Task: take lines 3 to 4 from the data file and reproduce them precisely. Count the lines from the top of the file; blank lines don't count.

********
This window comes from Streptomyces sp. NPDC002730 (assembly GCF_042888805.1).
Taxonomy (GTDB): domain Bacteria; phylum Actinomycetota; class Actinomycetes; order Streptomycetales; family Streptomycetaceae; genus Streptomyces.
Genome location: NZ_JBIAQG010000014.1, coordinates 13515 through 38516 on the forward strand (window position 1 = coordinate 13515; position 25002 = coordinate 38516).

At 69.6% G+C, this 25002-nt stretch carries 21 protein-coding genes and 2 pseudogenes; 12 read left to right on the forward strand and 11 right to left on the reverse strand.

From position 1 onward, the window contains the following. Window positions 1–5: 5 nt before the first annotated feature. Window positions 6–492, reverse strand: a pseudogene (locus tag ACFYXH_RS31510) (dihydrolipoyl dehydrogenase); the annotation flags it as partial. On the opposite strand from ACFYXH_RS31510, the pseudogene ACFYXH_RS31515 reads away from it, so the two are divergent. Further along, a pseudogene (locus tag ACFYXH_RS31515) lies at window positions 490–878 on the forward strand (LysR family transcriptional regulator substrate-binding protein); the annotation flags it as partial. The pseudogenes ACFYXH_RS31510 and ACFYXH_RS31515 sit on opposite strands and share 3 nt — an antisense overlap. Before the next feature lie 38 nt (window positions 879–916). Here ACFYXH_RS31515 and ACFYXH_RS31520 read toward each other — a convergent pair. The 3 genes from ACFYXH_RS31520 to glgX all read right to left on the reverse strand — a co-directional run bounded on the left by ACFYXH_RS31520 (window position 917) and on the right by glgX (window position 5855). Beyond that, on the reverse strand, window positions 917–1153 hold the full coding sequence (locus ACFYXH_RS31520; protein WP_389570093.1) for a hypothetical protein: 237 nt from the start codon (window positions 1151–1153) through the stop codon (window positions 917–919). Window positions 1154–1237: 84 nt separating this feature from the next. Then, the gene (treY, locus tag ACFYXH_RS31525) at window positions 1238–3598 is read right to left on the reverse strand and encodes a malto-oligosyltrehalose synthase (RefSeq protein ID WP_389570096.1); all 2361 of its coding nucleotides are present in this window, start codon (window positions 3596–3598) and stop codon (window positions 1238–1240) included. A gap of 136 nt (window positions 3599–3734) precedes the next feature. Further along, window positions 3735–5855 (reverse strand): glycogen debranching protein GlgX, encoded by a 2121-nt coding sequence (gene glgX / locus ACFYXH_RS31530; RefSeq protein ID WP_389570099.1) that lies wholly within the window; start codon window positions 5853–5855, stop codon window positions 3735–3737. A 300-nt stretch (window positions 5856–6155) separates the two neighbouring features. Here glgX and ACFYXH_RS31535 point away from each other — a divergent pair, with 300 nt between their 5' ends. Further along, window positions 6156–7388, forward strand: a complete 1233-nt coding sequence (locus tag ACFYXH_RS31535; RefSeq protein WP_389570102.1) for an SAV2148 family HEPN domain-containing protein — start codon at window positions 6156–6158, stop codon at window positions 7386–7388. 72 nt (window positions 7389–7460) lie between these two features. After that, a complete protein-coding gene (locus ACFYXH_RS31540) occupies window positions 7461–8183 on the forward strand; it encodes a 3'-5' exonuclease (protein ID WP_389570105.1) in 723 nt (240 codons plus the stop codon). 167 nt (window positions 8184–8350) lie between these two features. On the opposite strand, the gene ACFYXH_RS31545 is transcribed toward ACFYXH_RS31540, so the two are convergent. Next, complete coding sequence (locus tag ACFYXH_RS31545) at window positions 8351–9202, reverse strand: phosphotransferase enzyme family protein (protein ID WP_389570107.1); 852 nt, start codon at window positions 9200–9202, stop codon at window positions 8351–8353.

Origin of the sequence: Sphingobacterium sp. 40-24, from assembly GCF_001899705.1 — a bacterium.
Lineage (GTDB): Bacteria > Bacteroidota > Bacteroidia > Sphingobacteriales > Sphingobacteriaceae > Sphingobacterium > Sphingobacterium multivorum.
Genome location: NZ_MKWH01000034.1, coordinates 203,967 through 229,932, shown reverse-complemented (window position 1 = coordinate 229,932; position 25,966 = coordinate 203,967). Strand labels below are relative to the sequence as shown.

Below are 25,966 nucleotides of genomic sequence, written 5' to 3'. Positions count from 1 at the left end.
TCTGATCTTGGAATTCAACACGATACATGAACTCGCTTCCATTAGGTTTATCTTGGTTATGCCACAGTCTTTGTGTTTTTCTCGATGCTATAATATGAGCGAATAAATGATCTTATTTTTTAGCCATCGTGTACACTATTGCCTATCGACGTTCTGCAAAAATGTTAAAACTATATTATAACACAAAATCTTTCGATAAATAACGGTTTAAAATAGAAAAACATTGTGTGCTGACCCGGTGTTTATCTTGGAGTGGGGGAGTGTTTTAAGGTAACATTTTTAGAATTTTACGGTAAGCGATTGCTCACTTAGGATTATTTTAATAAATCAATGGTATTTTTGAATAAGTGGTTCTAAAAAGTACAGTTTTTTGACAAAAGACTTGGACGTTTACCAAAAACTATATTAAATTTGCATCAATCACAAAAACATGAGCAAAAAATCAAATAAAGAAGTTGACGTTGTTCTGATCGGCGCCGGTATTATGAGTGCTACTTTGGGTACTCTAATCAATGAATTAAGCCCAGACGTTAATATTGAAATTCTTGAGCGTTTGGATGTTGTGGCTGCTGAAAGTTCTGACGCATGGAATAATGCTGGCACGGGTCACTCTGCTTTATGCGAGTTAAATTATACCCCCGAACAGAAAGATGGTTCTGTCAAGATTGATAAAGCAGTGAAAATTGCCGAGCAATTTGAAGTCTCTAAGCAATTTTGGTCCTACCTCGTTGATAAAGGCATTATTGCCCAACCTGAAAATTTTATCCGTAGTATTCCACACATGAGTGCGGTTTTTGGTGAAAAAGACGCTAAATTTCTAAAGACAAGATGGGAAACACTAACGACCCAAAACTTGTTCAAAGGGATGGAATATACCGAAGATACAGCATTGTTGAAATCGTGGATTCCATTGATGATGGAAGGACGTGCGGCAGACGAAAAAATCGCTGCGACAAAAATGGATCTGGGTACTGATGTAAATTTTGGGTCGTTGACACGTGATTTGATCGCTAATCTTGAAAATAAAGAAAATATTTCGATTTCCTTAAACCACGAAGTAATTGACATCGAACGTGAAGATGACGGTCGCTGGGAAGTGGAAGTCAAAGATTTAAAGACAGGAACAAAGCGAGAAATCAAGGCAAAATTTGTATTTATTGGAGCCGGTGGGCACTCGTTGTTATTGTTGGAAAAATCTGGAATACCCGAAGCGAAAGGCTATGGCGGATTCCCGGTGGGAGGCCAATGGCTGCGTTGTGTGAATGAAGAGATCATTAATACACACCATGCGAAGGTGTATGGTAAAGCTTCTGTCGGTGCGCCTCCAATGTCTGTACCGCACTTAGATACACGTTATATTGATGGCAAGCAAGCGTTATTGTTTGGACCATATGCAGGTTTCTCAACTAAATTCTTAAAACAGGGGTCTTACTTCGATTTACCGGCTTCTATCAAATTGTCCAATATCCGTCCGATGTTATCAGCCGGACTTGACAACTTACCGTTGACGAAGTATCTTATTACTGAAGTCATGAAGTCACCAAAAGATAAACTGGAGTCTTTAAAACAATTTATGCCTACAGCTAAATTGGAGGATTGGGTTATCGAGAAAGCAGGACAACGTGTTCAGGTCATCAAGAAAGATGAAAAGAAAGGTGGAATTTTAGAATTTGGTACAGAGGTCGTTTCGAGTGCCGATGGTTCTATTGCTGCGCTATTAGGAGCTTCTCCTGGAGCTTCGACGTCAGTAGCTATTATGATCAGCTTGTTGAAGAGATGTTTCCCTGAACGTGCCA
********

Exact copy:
Genome location: NZ_JBIAQG010000014.1, coordinates 13515 through 38516 on the forward strand (window position 1 = coordinate 13515; position 25002 = coordinate 38516).

At 69.6% G+C, this 25002-nt stretch carries 21 protein-coding genes and 2 pseudogenes; 12 read left to right on the forward strand and 11 right to left on the reverse strand.